Dear Wanjeri,

You’re eight now and life is about to change. One morning in June, you’ll want to enter your parents’ bedroom like you’ve done every morning but the door will be locked. And when it swings open, your father won’t explain why one side of the bed is empty.

In fact, he’ll barely look you in the eye. You, unaware of the world rapidly unspooling, presenting the unspoiled comfort of routine will be directed out of the silent room.

There will be no school that day. Your Githurai home will soon be filled with people. They’ll come with eyes like leaking faucets and the women’s arms shall constantly dole out hugs and back rubs.

No one will explain the reason for the gathering to you, least of all your brother. He’ll barely speak. You’ll see him with shoulders raised in distress, arms folded around his torso in sorrowful origami. Years later, you’ll look through the funeral album and discover that you’re the only one of her children smiling in it. You’ll be particularly embarrassed about two sets of images; in the first, you’re sitting crossed-legged, cheeks bulging with pilau and flashing a closed-lipped smile, the second will be the entire wreath-placement series where again and again you’ll be captured chin up, teeth out; barely registering the mould of earth at your feet.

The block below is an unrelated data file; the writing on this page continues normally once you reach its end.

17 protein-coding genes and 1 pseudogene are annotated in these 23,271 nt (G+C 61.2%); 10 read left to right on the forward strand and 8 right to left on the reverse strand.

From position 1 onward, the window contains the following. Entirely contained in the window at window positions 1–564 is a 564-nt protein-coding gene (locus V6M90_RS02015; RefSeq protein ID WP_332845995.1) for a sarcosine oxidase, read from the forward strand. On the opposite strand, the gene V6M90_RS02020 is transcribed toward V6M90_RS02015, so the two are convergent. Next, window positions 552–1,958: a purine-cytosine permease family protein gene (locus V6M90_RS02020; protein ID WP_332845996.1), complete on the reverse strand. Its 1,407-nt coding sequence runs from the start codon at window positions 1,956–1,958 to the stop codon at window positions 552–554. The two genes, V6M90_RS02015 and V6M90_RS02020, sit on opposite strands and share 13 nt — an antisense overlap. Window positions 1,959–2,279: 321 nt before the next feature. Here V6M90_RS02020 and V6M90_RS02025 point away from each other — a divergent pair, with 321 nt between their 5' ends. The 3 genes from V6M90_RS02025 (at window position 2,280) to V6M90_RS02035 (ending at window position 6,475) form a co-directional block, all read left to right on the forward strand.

Hours before the dreaded pictures, you’ll be ushered into your nyanya’s room. It’ll be crowded and her bed stripped down to the zig-zaggy ropes of her bed frame with a form wrapped in white fabric laying on it. Someone (perhaps Ma’Mkubwa wa Malindi) will tell you to kiss her forehead and tell Mama goodbye. Is this where she’s been all this time? This makes no sense. You’ll stand on your tippy toes anyway and obediently place your lips on the form’s smooth temple. They’ll make contact with the cold, hard surface—a sensation you’ll never forget. You’ll be whisked out of the room and told to sit with a young cousin.

This letter is to brace you for the years after. It is to tell that little eight-year-old that it wasn’t her fault her Mama died. This letter is to tell her that though she’ll eventually forget her Mama’s voice and patch up memories with other’s anecdotes, she’ll find her Mama everywhere: in the professional and love letters her father will meticulously file away, in the newspaper section of a public university’s basement storage and in the clothes she’ll eventually fill out.

Best of all, Wanjeri, Mama will come to you in those unmistakable high cheekbones, that love for dancing, that big laugh, that smile and the way you love like breathing.

One morning in June your life will change immeasurably but you’ll be alright.

P.S. Stop worrying about those images you dread so much. They just show the kind of child Mama raised; a happy one.


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